Thursday of Pentecost 20 – II Timothy 4:6-8, 16-18 

For I am already being poured out as a drink offering, and the time of my departure has come. I have fought the good fight, I have finished the race, I have kept the faith. Henceforth there is laid up for me the crown of righteousness, which the Lord, the righteous judge, will award to me on that Day, and not only to me but also to all who have loved his appearing.

16 At my first defense no one came to stand by me, but all deserted me. May it not be charged against them! 17 But the Lord stood by me and strengthened me, so that through me the message might be fully proclaimed and all the Gentiles might hear it. So I was rescued from the lion’s mouth. 18 The Lord will rescue me from every evil deed and bring me safely into his heavenly kingdom. To him be the glory forever and ever. Amen.

The text reminds me of a hymn, but not the one you are probably thinking of. I am reminded of Erdmann Neumeister’s classic baptismal hymn “God’s Own Child, I Gladly Say It.” It is in LSB #594. Neumeister was a Lutheran pastor who studied theology and poetics, the study of literature’s structure and form, especially in poems. Most of all, however, he was a pastor, fiercely opposed to the pietism which was rampant in his own day. His final Call was as the pastor of St. James’ church, Hamburg, Germany where he was buried.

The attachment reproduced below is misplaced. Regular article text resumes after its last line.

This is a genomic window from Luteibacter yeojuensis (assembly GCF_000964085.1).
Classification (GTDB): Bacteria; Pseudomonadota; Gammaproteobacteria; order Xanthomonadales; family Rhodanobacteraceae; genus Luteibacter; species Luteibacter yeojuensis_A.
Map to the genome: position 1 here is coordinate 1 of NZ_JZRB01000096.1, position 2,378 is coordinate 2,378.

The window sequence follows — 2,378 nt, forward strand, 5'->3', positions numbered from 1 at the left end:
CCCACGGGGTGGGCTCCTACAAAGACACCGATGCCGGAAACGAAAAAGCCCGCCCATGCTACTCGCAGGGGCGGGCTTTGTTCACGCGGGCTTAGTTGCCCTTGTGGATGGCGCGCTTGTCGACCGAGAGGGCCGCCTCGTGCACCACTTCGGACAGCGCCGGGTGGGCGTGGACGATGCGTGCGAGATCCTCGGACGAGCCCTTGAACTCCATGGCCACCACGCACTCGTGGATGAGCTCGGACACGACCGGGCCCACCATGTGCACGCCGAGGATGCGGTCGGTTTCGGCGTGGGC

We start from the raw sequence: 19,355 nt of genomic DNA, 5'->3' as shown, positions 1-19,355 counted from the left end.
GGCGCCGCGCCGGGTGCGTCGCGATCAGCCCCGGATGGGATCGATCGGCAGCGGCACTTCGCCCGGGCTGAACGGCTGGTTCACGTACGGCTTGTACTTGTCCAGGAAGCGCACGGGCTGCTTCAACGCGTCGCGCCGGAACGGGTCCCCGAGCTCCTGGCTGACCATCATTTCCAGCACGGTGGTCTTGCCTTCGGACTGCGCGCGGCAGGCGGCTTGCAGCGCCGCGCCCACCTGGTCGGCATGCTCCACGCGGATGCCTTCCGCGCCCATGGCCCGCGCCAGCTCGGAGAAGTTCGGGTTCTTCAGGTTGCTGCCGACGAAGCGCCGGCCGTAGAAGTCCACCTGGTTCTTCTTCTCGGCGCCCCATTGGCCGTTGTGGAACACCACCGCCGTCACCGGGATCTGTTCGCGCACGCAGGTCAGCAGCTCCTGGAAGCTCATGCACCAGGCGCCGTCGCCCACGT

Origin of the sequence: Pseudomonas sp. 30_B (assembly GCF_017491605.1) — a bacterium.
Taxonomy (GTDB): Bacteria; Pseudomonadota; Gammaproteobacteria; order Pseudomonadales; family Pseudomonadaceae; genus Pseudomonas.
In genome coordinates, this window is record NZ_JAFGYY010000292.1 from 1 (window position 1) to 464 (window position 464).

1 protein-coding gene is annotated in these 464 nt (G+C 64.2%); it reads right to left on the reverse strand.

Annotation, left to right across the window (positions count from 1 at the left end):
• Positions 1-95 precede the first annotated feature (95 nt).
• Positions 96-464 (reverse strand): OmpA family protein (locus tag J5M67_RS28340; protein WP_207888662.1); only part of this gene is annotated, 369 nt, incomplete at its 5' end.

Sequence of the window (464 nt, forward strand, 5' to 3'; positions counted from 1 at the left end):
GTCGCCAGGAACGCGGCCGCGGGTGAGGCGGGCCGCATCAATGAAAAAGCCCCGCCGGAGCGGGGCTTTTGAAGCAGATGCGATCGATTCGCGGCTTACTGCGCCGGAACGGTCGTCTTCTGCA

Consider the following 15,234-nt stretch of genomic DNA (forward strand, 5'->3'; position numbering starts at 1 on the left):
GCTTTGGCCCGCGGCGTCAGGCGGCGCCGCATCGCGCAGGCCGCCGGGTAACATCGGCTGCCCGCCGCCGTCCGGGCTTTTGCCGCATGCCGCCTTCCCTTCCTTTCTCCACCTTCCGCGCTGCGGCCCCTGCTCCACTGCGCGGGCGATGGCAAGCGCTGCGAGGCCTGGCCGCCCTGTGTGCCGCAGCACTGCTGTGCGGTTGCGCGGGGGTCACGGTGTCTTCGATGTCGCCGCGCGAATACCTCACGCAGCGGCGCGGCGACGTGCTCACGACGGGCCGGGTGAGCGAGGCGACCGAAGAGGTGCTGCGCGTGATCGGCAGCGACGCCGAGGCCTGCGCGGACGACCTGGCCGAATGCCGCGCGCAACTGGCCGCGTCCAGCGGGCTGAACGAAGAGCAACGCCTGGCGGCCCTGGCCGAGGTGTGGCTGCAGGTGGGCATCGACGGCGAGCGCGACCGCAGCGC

I love this hymn because it goes through the various enemies of the Christian: our own self-interest, sin, Satan, and finally death. To each of them Neumeister has us sing, “I am baptized into Christ!” That means I need none of earth’s treasures, sin cannot disturb me, Satan must drop his ugly accusation. Baptism even has the power to make immortal life mine in Christ so I can laugh at death’s open-eyed grave.

The Apostle Paul was nearing the end of his life. He realized that. He would be poured out as a drink offering. That image was not just metaphorical. He would die by decapitation, literally pouring out his life blood.  He had fought the good fight (yes, that other hymn!) but he was not bowed or discouraged. The righteous judge would award him and all who believe the crown of life. The Lord would rescue him and bring him safely into his heavenly kingdom. Christ has made those promises to you too. With Paul we can face our foes in the sure and certain confidence that being baptized, we are always in Christ’s hand. If you want to sing this hymn with a lot of young people, consider this link:

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